Gratitude is a Vulnerable Place

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Gratitude and gratitude practices have become trendy catchphrases. But the actual act of being grateful is much more complex and, if I’m being honest, scary.

Gratitude is a vulnerable place.

Now I’m a strong independent woman. I don’t want to call in a favor, phone a friend, or ask for help in general.

Being truly grateful recognizes that I can’t ever fully pay something back. That’s uncomfortable.

If I could call it “even Steven,” I wouldn’t feel I owed them anything. I wouldn’t need to be as grateful. After all, I gave it back to them.

Gratitude requires that I stay in a humble, accepting place as I pay it forward.

Being a Good Receiver

In his book Secrets of the Millionaire Mind, T. Harv Eker, emphasizes the importance of being a good receiver. It’s the idea that we won’t continue to be given if we can’t receive graciously.

Eker challenges his readers to respond to a compliment with a simple, “thank you” instead of trying to deflect it in any way. And then finding an opportunity to compliment others to complete a circle so that you can both enjoy giving and receiving.

As a good Midwestern girl, I’ve always thought it was “nicer” to say something like, “Oh no, I look like a hot mess. YOU look amazing.” Or start talking about how I got it on sale or something. Drives my hubby nuts.

Even gifts when opened seem to elicit an “oh you shouldn’t have!” As if we need to downgrade our worthiness.

However, thankfulness is the best response to fully allow the giver to experience their own joy in giving.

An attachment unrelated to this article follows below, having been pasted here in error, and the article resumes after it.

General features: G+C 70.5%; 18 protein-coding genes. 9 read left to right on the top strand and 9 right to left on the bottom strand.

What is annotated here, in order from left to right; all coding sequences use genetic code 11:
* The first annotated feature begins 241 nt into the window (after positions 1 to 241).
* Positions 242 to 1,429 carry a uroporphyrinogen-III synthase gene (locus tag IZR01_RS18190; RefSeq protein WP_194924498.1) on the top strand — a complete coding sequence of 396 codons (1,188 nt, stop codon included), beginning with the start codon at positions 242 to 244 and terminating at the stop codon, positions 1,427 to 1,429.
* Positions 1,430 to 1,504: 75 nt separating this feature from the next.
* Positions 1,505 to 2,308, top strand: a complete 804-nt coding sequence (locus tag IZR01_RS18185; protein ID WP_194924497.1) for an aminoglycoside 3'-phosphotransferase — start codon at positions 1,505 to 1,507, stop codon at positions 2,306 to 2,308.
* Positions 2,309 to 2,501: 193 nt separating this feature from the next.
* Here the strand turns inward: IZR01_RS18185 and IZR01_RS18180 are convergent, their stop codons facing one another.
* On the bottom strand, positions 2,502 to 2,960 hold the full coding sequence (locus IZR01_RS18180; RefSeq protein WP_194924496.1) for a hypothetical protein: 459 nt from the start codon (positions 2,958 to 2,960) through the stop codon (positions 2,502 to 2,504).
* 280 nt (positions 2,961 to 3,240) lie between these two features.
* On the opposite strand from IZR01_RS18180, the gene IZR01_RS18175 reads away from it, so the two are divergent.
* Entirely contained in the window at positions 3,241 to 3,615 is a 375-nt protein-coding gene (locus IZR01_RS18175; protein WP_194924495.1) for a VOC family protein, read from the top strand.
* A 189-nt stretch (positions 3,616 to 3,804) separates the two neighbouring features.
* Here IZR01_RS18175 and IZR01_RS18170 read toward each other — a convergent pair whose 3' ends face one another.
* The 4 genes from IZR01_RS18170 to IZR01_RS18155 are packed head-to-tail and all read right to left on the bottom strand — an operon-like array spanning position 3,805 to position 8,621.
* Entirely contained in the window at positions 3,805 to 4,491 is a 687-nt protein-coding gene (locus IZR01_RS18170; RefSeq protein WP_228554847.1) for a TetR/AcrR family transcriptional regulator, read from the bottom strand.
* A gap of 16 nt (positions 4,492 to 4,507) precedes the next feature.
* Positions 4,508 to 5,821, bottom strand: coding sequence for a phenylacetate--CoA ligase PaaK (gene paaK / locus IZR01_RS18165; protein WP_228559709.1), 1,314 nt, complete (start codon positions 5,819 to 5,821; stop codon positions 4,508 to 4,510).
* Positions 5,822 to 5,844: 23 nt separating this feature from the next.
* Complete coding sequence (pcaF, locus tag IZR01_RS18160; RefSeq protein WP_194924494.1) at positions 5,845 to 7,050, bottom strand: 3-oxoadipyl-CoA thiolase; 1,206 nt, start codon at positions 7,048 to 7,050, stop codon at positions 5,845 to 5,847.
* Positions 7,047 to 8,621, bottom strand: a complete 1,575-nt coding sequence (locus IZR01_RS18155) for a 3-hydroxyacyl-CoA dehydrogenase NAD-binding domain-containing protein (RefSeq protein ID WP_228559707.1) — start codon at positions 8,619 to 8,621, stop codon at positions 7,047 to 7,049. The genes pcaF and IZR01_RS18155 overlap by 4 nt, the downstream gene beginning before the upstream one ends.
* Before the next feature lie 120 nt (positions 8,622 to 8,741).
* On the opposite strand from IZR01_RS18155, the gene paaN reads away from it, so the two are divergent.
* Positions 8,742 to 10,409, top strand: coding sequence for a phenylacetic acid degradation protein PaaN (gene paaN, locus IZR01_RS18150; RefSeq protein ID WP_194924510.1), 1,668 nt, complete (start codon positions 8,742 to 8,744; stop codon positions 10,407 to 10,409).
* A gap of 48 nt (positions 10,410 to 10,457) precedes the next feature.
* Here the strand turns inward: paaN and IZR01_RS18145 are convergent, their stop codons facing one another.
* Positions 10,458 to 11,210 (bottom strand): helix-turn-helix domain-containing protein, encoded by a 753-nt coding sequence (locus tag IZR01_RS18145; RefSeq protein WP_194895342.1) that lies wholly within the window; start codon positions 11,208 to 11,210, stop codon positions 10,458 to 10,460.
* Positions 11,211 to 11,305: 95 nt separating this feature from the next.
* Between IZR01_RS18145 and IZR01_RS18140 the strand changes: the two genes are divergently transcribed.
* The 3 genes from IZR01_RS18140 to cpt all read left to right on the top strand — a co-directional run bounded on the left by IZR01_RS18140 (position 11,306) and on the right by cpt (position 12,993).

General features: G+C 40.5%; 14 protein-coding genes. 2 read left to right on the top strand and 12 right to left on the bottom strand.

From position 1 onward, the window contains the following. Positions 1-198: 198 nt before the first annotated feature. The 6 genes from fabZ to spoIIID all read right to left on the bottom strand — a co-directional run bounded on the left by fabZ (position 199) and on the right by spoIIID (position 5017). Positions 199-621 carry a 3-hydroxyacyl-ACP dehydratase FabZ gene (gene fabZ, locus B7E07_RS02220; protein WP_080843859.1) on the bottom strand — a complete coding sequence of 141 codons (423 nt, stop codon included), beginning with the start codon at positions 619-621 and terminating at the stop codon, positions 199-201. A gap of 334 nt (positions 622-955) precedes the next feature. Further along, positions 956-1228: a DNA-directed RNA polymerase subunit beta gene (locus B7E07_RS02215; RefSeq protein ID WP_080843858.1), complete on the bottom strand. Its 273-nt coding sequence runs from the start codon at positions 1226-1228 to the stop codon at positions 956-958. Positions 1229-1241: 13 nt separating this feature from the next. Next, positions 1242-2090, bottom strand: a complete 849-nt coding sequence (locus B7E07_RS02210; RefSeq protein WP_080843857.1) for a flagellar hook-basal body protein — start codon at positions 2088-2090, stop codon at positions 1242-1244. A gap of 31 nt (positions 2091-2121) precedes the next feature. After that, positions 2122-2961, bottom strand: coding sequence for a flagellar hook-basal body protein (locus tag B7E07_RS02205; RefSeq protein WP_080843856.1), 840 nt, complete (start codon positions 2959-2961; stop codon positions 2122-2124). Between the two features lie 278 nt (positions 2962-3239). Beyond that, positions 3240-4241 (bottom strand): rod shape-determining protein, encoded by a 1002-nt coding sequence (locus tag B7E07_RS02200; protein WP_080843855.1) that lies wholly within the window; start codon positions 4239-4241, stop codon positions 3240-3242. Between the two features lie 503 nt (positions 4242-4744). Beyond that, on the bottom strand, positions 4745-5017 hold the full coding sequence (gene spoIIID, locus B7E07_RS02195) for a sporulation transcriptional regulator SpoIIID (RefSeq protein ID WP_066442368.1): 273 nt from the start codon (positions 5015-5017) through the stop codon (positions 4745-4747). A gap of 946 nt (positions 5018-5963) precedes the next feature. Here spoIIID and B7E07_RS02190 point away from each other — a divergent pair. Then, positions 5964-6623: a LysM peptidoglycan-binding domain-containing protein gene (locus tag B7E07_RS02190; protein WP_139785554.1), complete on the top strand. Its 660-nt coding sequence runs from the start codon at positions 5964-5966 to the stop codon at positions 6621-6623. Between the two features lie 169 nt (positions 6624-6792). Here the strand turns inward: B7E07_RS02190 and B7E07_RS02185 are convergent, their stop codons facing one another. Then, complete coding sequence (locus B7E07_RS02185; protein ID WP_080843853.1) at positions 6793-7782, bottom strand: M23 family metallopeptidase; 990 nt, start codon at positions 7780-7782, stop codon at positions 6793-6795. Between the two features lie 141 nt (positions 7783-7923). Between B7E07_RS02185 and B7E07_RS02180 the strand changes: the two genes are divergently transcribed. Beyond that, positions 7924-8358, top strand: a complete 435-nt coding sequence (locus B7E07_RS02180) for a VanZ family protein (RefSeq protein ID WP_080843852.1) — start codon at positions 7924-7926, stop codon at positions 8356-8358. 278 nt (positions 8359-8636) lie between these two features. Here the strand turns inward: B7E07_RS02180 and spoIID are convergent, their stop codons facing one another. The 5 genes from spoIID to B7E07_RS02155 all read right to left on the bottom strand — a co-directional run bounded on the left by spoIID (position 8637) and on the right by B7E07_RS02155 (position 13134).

Did you grow up thinking that fully accepting a compliment, service or gift would make it seem like you pridefully deserved it?

Being thankful and receiving well doesn’t give us an inflated sense of ourselves and our merit. Quite the opposite!

Gratitude encourages us to pay it forward, to continue the joy of giving and receiving.

Raising Grateful Kids

Every school day, it’s a miracle to get four kids into the car by 7:30am. I am not a morning person, but I’m determined to start their day well. As I roll down the driveway, I ask them each by name the same question every day.

“What are you grateful for?”

The elementary school is less than a mile away. Each kid has seconds to decide and express their gratitude aloud. It’s great practice to keep thankfulness at the forefront of our minds and stay in the moment. And the kids say the best things.

“I’m grateful we can go to school.”
“I’m grateful we have food.”
“I’m grateful for sweaters.”
“I’m grateful we can see friends.”
“I’m grateful for Minecraft.”

And I tell them mine. I try to stay as real as they are, because some mornings it’s truly a struggle to not be overwhelmed by anxiety, the upcoming work day and whatever adult crap comes up.

“I’m grateful for this sunrise.”
“I’m grateful for how you guys got ready this morning – that helped me so much.”
“I’m grateful for your daddy.”
“I’m grateful for my work.”
“I’m grateful for each of you.”

Invariably, I feel lighter and more connected to my kids through this 90-second gratitude practice.

Studies show that thankfulness positively affects our physical and mental health, our relationships and even our financial stability!

Gratitude isn’t silent, says one of my mentors. Find a way to express your gratitude: out loud, in a journal, in thank-you notes, in a list on your friend group text, or text a few people to say why you’re grateful for them.

Click here for more ideas on teaching your kids gratitude!

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